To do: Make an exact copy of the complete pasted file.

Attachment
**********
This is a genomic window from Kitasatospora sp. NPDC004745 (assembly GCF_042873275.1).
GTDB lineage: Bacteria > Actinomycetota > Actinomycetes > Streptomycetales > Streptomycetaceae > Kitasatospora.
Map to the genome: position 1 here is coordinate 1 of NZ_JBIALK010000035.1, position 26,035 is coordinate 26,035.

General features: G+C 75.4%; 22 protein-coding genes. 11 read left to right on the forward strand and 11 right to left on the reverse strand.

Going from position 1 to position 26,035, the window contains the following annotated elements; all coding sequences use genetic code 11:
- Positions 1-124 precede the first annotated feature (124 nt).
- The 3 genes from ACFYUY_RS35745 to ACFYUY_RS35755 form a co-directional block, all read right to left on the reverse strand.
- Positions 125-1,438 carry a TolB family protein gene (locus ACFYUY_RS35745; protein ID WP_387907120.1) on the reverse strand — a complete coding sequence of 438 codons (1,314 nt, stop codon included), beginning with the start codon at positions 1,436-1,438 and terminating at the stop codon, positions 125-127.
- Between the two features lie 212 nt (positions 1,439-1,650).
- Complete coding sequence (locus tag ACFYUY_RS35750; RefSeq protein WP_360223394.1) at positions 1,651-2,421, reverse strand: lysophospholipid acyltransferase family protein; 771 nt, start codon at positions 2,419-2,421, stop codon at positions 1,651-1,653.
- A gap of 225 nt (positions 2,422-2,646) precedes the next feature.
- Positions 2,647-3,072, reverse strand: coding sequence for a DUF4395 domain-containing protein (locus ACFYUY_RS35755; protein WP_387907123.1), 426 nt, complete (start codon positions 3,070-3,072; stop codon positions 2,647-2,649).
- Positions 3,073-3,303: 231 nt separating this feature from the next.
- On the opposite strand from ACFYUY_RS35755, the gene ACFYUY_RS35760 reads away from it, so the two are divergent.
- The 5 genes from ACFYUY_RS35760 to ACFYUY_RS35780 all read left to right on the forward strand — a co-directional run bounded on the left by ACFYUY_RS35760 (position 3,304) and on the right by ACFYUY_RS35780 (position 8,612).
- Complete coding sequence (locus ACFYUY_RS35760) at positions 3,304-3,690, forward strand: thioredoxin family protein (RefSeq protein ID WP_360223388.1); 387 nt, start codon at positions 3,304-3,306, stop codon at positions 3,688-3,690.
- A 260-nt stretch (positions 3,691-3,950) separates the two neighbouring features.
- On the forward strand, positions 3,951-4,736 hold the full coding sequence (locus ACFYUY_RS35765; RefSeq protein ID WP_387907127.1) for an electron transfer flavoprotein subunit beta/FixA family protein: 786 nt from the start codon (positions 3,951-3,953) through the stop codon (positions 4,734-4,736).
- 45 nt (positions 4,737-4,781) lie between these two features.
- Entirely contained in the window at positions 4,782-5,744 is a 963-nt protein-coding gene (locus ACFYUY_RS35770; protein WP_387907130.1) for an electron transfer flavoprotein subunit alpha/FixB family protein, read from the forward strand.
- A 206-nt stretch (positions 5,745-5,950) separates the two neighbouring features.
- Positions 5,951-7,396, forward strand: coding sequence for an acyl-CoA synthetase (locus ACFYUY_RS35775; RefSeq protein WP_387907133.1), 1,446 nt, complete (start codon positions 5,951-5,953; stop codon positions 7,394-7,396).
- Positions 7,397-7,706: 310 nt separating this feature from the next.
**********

This is a genomic window from Kitasatospora sp. NPDC004745 (assembly GCF_042873275.1).
GTDB lineage: Bacteria > Actinomycetota > Actinomycetes > Streptomycetales > Streptomycetaceae > Kitasatospora.
Map to the genome: position 1 here is coordinate 1 of NZ_JBIALK010000035.1, position 26,035 is coordinate 26,035.

General features: G+C 75.4%; 22 protein-coding genes. 11 read left to right on the forward strand and 11 right to left on the reverse strand.

Going from position 1 to position 26,035, the window contains the following annotated elements; all coding sequences use genetic code 11:
- Positions 1-124 precede the first annotated feature (124 nt).
- The 3 genes from ACFYUY_RS35745 to ACFYUY_RS35755 form a co-directional block, all read right to left on the reverse strand.
- Positions 125-1,438 carry a TolB family protein gene (locus ACFYUY_RS35745; protein ID WP_387907120.1) on the reverse strand — a complete coding sequence of 438 codons (1,314 nt, stop codon included), beginning with the start codon at positions 1,436-1,438 and terminating at the stop codon, positions 125-127.
- Between the two features lie 212 nt (positions 1,439-1,650).
- Complete coding sequence (locus tag ACFYUY_RS35750; RefSeq protein WP_360223394.1) at positions 1,651-2,421, reverse strand: lysophospholipid acyltransferase family protein; 771 nt, start codon at positions 2,419-2,421, stop codon at positions 1,651-1,653.
- A gap of 225 nt (positions 2,422-2,646) precedes the next feature.
- Positions 2,647-3,072, reverse strand: coding sequence for a DUF4395 domain-containing protein (locus ACFYUY_RS35755; protein WP_387907123.1), 426 nt, complete (start codon positions 3,070-3,072; stop codon positions 2,647-2,649).
- Positions 3,073-3,303: 231 nt separating this feature from the next.
- On the opposite strand from ACFYUY_RS35755, the gene ACFYUY_RS35760 reads away from it, so the two are divergent.
- The 5 genes from ACFYUY_RS35760 to ACFYUY_RS35780 all read left to right on the forward strand — a co-directional run bounded on the left by ACFYUY_RS35760 (position 3,304) and on the right by ACFYUY_RS35780 (position 8,612).
- Complete coding sequence (locus ACFYUY_RS35760) at positions 3,304-3,690, forward strand: thioredoxin family protein (RefSeq protein ID WP_360223388.1); 387 nt, start codon at positions 3,304-3,306, stop codon at positions 3,688-3,690.
- A 260-nt stretch (positions 3,691-3,950) separates the two neighbouring features.
- On the forward strand, positions 3,951-4,736 hold the full coding sequence (locus ACFYUY_RS35765; RefSeq protein ID WP_387907127.1) for an electron transfer flavoprotein subunit beta/FixA family protein: 786 nt from the start codon (positions 3,951-3,953) through the stop codon (positions 4,734-4,736).
- 45 nt (positions 4,737-4,781) lie between these two features.
- Entirely contained in the window at positions 4,782-5,744 is a 963-nt protein-coding gene (locus ACFYUY_RS35770; protein WP_387907130.1) for an electron transfer flavoprotein subunit alpha/FixB family protein, read from the forward strand.
- A 206-nt stretch (positions 5,745-5,950) separates the two neighbouring features.
- Positions 5,951-7,396, forward strand: coding sequence for an acyl-CoA synthetase (locus ACFYUY_RS35775; RefSeq protein WP_387907133.1), 1,446 nt, complete (start codon positions 5,951-5,953; stop codon positions 7,394-7,396).
- Positions 7,397-7,706: 310 nt separating this feature from the next.